Riverside Rearing

Sarah Marie Himes MRWA Assistant

Preface: I would like to give a special thanks to my scientist friends, Meteorologist Madison Ryke and Meteorologist Austin Lowe for educating me about the chemistry behind fall colors and extracting leaf pigment through their STEM experiments.

Fall’ing in Love with Color

In our household, fall is the favorite season. It’s a whimsical time of year, and the best months to explore some of nature’s brightest and boldest colors. Plus, it provides an ideal moment to teach a young child about science and art.


First of all, let’s talk about why leaves on the trees change colors and the source of their colors .

This natural, seasonal cycle is a result of chlorophyll chemistry. Chlorophyll is what gives many leaves their green colors during the spring and summer months. During the fall, chlorophyll (klaw-RUH-fill) breaks down into other chemicals as a result of cooler temps, less sunlight and rain amounts. These pigments include xanthophyll (zan-THO-fill) = yellow leaves, carotene (keh-RUH-teen) = orange leaves and anthocyanin (an-THOW-sai-A-nun) = red leaves.

Obviously, for our tiny scientists, these are pretty big words to learn and pronounce, but with the assistance of art – they will be able to identify the sound and look of the word with the color.


Right now, the tree canopies in the upper Muskegon River Watershed are booming with vibrant reds, oranges and yellows while trees in the lower section are quickly catching up – making it the ideal spot for color hunting. But, of course, you can do these activities where ever you see a tree.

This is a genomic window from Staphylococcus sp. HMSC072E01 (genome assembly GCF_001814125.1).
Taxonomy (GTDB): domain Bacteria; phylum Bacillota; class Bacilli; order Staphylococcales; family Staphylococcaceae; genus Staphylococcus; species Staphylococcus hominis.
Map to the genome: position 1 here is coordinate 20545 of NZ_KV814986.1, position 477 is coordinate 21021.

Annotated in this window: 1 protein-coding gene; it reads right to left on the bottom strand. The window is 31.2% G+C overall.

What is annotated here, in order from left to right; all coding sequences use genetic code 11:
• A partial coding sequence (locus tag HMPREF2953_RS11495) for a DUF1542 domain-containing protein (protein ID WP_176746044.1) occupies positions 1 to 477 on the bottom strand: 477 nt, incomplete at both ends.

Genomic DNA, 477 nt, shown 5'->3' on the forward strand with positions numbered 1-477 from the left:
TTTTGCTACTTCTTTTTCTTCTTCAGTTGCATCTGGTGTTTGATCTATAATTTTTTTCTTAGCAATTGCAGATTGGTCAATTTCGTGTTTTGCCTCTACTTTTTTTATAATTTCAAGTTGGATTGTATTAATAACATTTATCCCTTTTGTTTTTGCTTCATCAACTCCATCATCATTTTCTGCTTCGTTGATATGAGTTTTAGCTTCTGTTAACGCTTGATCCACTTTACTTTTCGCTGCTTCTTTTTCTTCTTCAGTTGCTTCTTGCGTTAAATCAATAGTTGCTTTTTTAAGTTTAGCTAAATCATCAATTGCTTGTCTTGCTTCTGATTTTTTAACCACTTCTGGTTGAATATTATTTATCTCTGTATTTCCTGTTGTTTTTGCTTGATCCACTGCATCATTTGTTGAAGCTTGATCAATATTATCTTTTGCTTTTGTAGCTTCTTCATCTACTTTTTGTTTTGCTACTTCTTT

Matching Colors

If your child is just beginning to learn about colors, focus on these four: green, red, yellow and orange.

With your help, go with them outside and ask them to find leaves on the ground that match those colors. Every time they find one, ask your child to state what the color is. After collecting each of the leaf colors listed above, have them compare it to items found inside and outside of the house.

If your child is already well versed in colors, have them search for leaves identifying the type of color changing chemical it contains: anthocyanin, carotene, xanthophyll and chlorophyll.

Now, let’s take it one step further… try tie-dying with the leaves your child has found!

Tie-dye Experiment: Extracting Leaf Pigment

Items you will need:

  • 5 – red leaves
  • 5 – orange leaves
  • 5 – yellow leaves
  • 5 – green leaves
  • 1 – 28”x28” Tea Towel (pre-washed with white vinegar, dampen with water)
  • 1 – Cup of White Vinegar
  • 4 – Cups of Hot Water (Parents Needed)
  • Rubber Bands or Twine
  • Large Bowl

Step 01

Lay the damp, prewashed tea towel flat on a table.  Have your child arrange the leaves the  found in any order they would like. My daughter arranged them by color and type.

Step 02

Tightly roll the tea towel around the leaves, and secure with rubber bands or twine. The tighter, the better – it should look like a cinnamon bun.

Step 03 (Parents Needed)

Place tea towel roll into a bowl. Pour hot water over the tea towel so that it is completely covered. Wait 5-minutes. Then, pour white vinegar directly over towel roll. Let it soak for at least 1 hour.

Step 04

After an hour the water should be a different tint. If your child used red leaves, the water should look like a light purple. Remove towel from water and squeeze the excess water out. Unroll the towel for the grand reveal!

Lay towel flat to dry.

You can repeat the above process as much as you’d like. New leaves are required each time.